Yale, Whose Endowment Tops $29 Billion, Invests In Crypto: Which Ivy League School Is Next?

The move could open the floodgates for other institutional investors to start pouring money into crypto.

Yale, Whose Endowment Tops $29 Billion, Invests In Cryptocurrencies
Feng Cheng / Shutterstock

The move could open the floodgates for other institutional investors to start pouring money into crypto.

Yale University — whose endowment tops $29 billion — has just become the first Ivy League school to invest in cryptocurrencies, in a sign that institutional investors are becoming bullish about the burgeoning digital currency industry.

David Swensen, the chief investment officer at Yale, has invested in two crypto-focused venture funds: Andreessen Horowitz’s $300 million cryptocurrency fund, and Paradigm — a blockchain- and crypto-centric fund launched by Coinbase co-founder Fred Ehrsam and former Sequoia Capital partner Matt Huang.

David Swensen is known as Yale’s “Warren Buffett” because of his success in growing the university’s massive endowment, CNBC reported.

Even A 1% Allocation In Bitcoin Would Top $290 Million

Cryptocurrencies are reportedly a tiny allocation in Yale’s $29 billion portfolio, but observers say the decision will undoubtedly set off a chain reaction among other top university endowments.

That said, even a 1 percent allocation to bitcoin by Yale would top a staggering $290 million.

Two weeks ago, bitcoin perma-bull Mike Novogratz — the founder of crypto investment firm Galaxy Digital Capital Management — revealed that an unnamed endowment had just made a foray into digital currencies, as the Inquisitr previously reported.

While Novogratz did not name Yale University as the Big Dog investor, it now seems clear that Yale was the entity he was referring to.

Bill Barhydt, CEO of crypto exchange Abra, said the “herd mentality” of institutional investors will ensure that other endowments will soon make the leap now that Yale has taken the first step.

“People are excited about it, but afraid of being the first, or having to explain themselves,” said Barhydt. “That’s the fear versus greed of institutional investing. There’s a herd mentality there as much as there is in retail investing.”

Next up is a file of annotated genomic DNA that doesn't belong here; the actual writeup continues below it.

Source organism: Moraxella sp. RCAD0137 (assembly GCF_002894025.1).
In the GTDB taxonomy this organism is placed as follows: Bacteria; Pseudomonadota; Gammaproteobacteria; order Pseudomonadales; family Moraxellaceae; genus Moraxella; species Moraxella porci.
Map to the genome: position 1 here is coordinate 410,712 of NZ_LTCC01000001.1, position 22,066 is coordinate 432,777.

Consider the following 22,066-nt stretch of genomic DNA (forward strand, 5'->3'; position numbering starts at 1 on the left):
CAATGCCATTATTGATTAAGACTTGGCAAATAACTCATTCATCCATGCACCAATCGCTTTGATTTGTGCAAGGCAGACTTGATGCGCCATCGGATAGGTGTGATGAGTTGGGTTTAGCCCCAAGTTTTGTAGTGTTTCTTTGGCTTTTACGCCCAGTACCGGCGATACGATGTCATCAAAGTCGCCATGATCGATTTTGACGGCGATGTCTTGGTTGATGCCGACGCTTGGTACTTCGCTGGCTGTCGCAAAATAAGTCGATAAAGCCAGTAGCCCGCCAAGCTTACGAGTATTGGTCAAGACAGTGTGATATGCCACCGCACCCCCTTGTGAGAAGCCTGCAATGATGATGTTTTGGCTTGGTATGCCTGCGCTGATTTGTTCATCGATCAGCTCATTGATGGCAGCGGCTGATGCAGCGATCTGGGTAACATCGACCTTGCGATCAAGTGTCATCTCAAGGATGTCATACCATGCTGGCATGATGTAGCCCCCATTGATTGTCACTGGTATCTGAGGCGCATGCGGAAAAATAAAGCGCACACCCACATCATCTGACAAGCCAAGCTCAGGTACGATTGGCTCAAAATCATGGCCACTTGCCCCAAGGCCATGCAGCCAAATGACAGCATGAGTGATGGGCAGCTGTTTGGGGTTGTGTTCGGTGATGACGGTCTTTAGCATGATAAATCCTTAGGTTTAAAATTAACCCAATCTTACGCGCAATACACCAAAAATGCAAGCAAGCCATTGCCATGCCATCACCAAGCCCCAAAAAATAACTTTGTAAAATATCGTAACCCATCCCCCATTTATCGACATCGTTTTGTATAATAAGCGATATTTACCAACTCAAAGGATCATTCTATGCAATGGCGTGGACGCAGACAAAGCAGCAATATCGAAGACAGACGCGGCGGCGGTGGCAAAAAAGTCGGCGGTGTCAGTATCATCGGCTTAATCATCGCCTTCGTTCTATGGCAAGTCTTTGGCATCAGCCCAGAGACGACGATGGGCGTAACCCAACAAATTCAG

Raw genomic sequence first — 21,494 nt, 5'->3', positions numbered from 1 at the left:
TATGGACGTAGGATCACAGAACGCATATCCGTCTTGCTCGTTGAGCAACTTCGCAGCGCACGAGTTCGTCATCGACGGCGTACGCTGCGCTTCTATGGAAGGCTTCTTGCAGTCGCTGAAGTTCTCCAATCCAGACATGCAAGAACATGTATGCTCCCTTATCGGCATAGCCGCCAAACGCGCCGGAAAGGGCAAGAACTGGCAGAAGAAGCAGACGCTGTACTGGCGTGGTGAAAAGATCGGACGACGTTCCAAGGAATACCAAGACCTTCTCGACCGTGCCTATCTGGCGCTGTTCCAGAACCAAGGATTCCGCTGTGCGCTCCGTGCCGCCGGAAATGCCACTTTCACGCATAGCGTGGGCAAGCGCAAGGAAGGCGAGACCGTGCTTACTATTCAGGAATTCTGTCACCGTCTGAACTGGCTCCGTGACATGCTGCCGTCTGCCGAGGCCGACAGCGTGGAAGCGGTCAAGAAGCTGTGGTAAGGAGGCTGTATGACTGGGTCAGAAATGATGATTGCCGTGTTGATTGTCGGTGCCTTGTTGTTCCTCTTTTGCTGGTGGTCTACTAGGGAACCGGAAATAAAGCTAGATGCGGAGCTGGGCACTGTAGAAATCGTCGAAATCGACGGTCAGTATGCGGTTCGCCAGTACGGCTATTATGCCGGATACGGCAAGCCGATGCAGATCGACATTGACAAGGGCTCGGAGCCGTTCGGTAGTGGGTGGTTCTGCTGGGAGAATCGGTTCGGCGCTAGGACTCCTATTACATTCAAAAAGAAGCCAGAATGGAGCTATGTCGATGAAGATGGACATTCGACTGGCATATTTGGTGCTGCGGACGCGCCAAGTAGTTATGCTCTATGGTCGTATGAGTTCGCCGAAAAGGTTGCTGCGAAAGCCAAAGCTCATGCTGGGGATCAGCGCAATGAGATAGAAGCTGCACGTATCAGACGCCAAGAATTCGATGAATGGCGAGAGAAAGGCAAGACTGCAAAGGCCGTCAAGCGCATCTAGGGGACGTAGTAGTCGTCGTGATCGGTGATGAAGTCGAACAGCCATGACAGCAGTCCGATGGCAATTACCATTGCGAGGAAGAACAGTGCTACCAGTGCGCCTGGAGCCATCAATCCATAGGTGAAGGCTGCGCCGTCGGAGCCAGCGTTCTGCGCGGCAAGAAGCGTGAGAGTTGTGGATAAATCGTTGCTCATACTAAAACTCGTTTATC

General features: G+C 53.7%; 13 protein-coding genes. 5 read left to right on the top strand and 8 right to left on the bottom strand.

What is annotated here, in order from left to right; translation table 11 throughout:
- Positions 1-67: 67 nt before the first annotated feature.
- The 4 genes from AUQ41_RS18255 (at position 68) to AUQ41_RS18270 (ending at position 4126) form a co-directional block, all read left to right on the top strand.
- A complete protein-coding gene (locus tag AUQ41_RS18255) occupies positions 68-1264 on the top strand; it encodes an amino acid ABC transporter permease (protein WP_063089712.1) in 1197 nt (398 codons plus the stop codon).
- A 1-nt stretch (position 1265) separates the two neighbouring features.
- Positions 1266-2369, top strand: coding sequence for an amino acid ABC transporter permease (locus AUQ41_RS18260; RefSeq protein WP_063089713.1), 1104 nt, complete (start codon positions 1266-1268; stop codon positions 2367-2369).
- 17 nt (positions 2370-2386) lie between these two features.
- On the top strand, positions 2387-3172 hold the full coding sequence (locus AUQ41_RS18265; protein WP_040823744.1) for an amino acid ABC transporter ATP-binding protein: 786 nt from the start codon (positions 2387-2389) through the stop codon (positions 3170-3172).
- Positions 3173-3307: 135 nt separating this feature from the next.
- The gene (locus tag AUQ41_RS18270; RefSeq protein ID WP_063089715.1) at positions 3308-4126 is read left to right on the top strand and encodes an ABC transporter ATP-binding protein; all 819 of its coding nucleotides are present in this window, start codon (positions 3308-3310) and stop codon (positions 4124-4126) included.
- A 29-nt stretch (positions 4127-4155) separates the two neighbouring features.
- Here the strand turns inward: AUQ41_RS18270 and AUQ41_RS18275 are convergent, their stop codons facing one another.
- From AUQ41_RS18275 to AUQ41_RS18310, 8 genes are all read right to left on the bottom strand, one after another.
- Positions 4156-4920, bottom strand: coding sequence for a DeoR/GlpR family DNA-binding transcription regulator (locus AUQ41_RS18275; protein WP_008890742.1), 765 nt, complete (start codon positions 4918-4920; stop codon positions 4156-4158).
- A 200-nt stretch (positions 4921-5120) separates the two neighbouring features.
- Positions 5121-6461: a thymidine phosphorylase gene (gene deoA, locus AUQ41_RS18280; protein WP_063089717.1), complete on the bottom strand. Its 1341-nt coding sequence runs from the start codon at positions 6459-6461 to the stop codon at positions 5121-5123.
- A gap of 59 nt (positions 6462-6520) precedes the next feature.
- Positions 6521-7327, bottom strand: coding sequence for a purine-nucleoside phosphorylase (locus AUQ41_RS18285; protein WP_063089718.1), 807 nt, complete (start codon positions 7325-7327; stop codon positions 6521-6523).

Investment ‘Herd Mentality’ Could Take Over

Bitcoin and other cryptocurrencies got crushed this summer, but in September, Mike Novogratz said he believes the stars were lining up for a long-term surge in the market.

Novogratz said an impetus for the forthcoming rally was that global institutions like Goldman Sachs and ICE (Intercontinental Exchange Inc.) — the owner of the New York Stock Exchange — were constructing financial frameworks to facilitate the adoption of crypto.

“It’s also a bull market in institutions building the infrastructure needed for real-money investors to start investing in this space,” Novogratz told CNBC (video below). “Three to six months from now, there will be an ‘all-clear’ sign for people — big institutions and pension [funds] — to start investing.”

Most institutional investors copy what their peers do, so if one major university endowment signals that cryptocurrencies are worthwhile, others will follow suit in a domino effect because of “institutional FOMO” (Fear of Missing Out).

CIO: It’s ‘Inevitable’ That Endowments Will Invest In Crypto

In April 2018, Ari Paul — the chief investment officer of crypto investment firm BlockTower Capital — predicted that super-rich universities would start investing in cryptocurrencies this year.

“I do think it’s inevitable from a few angles,” Paul told CNBC. “Even if they never believe in it as an asset class, they’re smart enough to recognize the alpha opportunity.”

Ari Paul, the former portfolio manager for the University of Chicago (which has a $7.8 billion endowment), said several university endowments and pension funds began researching digital currencies as investment vehicles as early as 2015.